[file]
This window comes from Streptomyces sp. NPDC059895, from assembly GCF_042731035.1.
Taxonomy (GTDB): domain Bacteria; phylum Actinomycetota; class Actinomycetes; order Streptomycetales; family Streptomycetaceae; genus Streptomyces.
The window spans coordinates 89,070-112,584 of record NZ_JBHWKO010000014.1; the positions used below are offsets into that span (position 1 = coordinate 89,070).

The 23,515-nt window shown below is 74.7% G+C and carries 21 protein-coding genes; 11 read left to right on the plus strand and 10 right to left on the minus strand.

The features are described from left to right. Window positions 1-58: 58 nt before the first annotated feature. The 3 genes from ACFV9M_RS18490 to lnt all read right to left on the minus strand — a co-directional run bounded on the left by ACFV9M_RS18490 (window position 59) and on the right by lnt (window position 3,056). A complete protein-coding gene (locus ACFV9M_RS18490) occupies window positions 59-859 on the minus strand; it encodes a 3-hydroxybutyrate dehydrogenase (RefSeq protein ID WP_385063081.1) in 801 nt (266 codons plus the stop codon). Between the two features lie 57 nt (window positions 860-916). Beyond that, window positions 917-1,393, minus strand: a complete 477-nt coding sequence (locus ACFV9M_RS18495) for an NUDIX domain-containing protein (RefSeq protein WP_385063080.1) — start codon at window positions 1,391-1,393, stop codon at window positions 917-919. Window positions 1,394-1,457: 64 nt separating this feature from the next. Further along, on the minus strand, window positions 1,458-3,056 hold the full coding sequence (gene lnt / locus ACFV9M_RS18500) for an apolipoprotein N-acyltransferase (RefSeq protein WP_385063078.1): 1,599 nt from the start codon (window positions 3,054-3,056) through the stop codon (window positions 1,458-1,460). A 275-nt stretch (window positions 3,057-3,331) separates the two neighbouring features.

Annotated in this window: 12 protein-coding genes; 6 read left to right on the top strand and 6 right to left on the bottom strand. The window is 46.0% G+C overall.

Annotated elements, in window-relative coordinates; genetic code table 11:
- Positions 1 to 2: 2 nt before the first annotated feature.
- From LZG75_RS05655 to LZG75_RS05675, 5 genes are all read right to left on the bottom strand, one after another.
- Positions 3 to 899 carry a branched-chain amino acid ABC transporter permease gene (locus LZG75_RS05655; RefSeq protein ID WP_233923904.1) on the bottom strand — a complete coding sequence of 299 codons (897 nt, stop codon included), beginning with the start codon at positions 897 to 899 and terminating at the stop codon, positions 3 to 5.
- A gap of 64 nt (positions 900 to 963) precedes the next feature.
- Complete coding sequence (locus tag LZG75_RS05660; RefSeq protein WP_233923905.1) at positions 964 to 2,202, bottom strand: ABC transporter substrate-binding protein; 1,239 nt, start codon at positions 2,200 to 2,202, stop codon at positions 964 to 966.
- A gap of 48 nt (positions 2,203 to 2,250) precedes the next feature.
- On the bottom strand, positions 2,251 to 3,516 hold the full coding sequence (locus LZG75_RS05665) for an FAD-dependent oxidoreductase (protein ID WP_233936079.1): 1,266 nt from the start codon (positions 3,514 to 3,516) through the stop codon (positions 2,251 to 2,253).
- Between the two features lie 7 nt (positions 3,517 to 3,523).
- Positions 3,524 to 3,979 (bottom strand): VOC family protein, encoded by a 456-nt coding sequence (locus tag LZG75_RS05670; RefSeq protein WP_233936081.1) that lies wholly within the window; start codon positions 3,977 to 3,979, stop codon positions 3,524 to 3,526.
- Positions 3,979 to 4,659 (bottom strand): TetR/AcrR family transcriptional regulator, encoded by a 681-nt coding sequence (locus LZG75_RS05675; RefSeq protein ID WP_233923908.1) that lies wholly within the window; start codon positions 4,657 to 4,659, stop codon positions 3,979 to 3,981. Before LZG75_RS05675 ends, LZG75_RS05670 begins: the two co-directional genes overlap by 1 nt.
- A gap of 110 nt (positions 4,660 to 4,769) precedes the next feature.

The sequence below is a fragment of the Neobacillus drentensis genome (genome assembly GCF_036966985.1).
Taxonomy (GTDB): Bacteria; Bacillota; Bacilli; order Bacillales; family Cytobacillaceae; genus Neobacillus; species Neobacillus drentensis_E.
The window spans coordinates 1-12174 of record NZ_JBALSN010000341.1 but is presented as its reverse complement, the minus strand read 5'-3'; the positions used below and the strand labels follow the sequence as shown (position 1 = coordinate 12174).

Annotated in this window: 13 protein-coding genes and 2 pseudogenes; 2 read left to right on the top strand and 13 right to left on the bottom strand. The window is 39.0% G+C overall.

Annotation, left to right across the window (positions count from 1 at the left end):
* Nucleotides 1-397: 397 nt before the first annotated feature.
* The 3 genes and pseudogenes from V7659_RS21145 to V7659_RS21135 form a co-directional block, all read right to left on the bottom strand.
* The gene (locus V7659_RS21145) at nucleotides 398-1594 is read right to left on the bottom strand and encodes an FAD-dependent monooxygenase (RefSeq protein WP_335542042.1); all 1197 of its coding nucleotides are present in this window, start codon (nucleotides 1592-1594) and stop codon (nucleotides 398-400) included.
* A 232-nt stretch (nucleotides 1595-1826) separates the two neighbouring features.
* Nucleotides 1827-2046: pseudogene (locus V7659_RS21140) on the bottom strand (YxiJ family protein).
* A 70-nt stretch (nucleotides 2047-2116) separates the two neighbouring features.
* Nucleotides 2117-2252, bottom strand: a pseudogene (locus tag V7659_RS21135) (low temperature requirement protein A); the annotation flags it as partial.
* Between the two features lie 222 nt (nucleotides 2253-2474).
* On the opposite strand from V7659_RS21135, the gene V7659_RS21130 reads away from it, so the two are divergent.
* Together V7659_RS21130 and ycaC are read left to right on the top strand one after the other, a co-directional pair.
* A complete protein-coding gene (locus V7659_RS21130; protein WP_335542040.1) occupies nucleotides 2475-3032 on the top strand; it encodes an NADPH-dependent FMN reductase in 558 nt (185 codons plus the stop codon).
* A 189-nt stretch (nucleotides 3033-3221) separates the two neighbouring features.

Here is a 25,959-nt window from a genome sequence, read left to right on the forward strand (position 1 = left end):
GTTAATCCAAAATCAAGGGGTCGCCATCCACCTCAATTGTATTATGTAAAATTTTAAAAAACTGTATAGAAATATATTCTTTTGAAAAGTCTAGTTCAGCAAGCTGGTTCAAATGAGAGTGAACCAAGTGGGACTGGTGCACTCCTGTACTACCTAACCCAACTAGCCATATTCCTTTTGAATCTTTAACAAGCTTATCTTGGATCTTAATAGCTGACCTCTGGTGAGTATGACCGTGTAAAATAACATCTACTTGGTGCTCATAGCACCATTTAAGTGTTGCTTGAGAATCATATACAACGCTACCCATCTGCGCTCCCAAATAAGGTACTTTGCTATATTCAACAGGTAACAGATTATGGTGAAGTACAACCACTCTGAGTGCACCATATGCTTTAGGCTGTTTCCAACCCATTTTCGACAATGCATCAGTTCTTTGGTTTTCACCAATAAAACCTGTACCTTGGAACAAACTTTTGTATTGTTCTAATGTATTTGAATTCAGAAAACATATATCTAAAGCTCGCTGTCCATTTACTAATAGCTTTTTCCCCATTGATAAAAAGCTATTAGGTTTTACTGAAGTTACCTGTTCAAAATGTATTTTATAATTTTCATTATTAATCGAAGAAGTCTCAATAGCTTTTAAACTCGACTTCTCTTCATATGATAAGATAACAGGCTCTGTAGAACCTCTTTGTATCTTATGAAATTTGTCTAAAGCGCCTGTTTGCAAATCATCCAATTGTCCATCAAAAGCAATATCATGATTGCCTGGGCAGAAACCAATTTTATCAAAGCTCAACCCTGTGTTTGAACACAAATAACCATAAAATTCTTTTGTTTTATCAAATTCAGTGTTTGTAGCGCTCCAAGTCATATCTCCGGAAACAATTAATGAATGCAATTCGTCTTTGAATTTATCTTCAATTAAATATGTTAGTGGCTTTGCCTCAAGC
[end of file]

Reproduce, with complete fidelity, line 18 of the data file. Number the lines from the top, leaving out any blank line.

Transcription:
- A gap of 110 nt (positions 4,660 to 4,769) precedes the next feature.